Rogers Cup 2015: Murray halts Djokovic run to win Montreal title

British No1 Andy Murray beats world No1 Novak Djokovic for the first time eight attempts to win Rogers Cup

It was first time that the two top seeds had met in the Rogers Cup final in over a decade, but there was no doubting that Novak Djokovic and Andy Murray deserved their place in the Montreal sun on final Sunday.

Even the rankings concurred: Murray rose from No3 to No2 with his run to this showdown, and he stood level with Djokovic on match-wins this year.

Both had now qualified for the World Tour finals, both had won this title before—three times for Djokovic and two for Murray. And they had met in six previous Masters finals, winning three apiece.

Even so, this rivalry that dated back to junior days had opened up clear water between the two men born within a fortnight of each other.

This year, Djokovic had put together an unparalleled season, winning all four of the Masters tournaments he had entered and was on an unbroken Masters run since winning in Paris last autumn. Not only that, he had reached the finals of all three Majors this year, winning in Australia and at Wimbledon, and was now contesting a career-best ninth consecutive final that dated back to that Australian victory in January.

But the killer blow was that Djokovic arrived in Canada with a 19-8 head-to-head advantage over Murray, including their last eight meetings, four of them in 2015. Not since the 2013 Wimbledon final had Murray come out on top—though soon afterwards, the Briton left the tour to undergo back surgery and slipped down the rankings to No10 a year ago. Now, though, he had finally begun to show the form that had won him 10 Masters titles before, including Madrid this year.

Their last meeting, in the semis of the French Open was as close as could be, a five-setter of swinging fortunes—and evidence of how Murray had closed the gap on his old rival since last year’s struggles.

And this first meeting since, on a surface that has yielded some of Murray’s best wins—six of his Masters titles have been won on North American hard courts—was the tightest of contests from the very start of what would take a full three hours to play out.

Murray’s tactics were clearly to be aggressive at every opportunity, and he earned an early reward with a break in the fourth game, though Djokovic fought off five break points before conceding.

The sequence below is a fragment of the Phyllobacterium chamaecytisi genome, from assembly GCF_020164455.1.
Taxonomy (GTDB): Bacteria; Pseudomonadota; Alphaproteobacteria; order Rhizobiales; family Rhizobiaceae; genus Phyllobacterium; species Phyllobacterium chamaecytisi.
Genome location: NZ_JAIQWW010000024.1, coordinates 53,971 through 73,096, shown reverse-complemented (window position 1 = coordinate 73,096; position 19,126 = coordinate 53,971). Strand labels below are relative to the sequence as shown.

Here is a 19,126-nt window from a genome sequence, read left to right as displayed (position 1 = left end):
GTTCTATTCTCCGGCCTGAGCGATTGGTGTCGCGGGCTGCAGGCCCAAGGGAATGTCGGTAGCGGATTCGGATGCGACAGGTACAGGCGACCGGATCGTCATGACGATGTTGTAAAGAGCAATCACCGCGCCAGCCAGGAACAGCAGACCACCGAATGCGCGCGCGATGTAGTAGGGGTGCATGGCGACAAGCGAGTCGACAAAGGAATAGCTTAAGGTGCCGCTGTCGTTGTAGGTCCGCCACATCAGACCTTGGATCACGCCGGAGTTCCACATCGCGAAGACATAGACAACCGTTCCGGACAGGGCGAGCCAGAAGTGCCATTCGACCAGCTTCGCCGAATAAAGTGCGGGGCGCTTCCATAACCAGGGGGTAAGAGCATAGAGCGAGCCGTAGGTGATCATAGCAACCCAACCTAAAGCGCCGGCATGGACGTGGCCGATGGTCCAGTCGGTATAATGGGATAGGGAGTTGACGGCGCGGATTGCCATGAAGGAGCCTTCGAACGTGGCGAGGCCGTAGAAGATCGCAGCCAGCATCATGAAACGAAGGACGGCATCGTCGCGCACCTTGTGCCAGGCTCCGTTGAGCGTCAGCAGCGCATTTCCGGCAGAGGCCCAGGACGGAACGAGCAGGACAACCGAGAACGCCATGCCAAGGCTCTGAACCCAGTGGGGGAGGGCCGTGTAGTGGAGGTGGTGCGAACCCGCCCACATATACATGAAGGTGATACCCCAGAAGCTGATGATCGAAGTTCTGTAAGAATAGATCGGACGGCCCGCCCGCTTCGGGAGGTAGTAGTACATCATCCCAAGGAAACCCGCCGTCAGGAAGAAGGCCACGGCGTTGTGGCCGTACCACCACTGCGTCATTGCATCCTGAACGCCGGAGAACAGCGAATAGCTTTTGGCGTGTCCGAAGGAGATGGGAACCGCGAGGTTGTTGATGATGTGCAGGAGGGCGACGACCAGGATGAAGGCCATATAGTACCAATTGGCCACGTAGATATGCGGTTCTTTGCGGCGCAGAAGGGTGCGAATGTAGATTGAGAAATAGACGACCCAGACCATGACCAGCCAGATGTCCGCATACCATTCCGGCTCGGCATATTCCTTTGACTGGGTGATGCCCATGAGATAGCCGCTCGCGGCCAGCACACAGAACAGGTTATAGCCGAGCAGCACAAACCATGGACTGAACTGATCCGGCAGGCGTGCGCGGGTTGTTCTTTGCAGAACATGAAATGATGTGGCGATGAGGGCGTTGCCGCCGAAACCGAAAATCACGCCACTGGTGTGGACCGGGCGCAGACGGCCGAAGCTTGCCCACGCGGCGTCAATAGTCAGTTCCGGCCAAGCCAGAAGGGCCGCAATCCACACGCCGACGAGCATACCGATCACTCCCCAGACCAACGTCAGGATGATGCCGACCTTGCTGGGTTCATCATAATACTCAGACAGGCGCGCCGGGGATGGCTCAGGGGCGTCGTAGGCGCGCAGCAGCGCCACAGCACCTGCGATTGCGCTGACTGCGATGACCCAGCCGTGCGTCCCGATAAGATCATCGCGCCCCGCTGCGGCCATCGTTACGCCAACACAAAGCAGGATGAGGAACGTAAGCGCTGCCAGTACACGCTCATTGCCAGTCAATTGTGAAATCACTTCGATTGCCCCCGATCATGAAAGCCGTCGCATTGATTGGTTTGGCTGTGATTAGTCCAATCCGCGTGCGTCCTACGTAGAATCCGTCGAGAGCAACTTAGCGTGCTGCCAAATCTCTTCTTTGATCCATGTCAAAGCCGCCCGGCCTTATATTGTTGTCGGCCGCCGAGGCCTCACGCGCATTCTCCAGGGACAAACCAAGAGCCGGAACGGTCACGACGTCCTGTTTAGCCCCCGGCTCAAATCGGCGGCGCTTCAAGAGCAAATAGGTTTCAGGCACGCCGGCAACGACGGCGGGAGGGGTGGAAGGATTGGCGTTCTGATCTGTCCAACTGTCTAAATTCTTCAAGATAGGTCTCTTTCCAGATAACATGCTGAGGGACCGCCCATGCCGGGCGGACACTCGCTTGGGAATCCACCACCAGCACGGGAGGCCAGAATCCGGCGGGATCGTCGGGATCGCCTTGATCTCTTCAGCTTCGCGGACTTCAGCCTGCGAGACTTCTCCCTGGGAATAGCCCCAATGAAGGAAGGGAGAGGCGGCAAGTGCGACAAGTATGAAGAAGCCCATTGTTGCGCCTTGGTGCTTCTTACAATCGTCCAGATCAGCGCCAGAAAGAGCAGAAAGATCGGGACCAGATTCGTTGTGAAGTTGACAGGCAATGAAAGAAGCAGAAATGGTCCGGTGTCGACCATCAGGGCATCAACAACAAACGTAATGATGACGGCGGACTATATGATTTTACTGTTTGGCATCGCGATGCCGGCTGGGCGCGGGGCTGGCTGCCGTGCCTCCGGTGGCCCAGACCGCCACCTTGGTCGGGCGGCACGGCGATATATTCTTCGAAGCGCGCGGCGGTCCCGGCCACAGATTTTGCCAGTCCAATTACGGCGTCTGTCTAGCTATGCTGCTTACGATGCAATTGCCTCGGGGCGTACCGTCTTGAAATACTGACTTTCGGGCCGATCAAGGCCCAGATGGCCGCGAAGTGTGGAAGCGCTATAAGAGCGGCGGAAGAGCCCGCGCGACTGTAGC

Murray had another chance to break, but Djokovic held him off and broke back, and after an intense hour of repeated deuce games, they were all square at 4-4. However, Murray made one more decisive and timely break for the first set, 6-4.

Djokovic hit back strongly in the second, winning the first two games without dropping a point, and although Murray broke back to level at 3-3, Djokovic mirrored the first set, breaking to level the match, 6-4.

Djokovic boasted an important statistic for this stage of the match, a streak of 24 consecutive deciding-set wins at Masters level. But this time, Murray proved too hard a nut to crack and took control of the third set for a 3-0 lead.

But Djokovic again dug deep through a gripping 16-minute fifth game of multiple deuces. Murray saved six break points to hold for 4-1 and brought up his first match points on Djokovic’s serve at 5-2.

The Serb called on the crowd for support as he withstood the pressure, and they responded. In the blink of an eye, he had Murray at 15-40, and with no challenges remaining, the Briton was on dangerous ground. But he continued to play boldly and was rewarded. He held for set and match, 6-3, and lifted his arms aloft in triumph.

Murray afterwards joked with the crowd that he could not talk as many languages as Djokovic: “He puts me to shame. He’s almost as good at languages as he is at tennis!”

But the Briton’s lack of French seemed not to bother the Montreal fans a jot, especially when he played his trump card. After thanking Jonas Bjorkman and the rest of his team, he talked of coach Amelie Mauresmo.

“She had a baby boy this morning… so she may not have stayed up to watch this! But this one’s for you.”

It was a nice moment: He and Mauresmo have become a close and mutually-supportive partnership—and by this time next year will both be parents.

So everything seems right in the Murray world—and surely this confidence-boosting win augurs great things ahead of the Major that saw Murray’s first Grand Slam victory.

Alan Shearer (Photo: BBC Sport / Screengrab)
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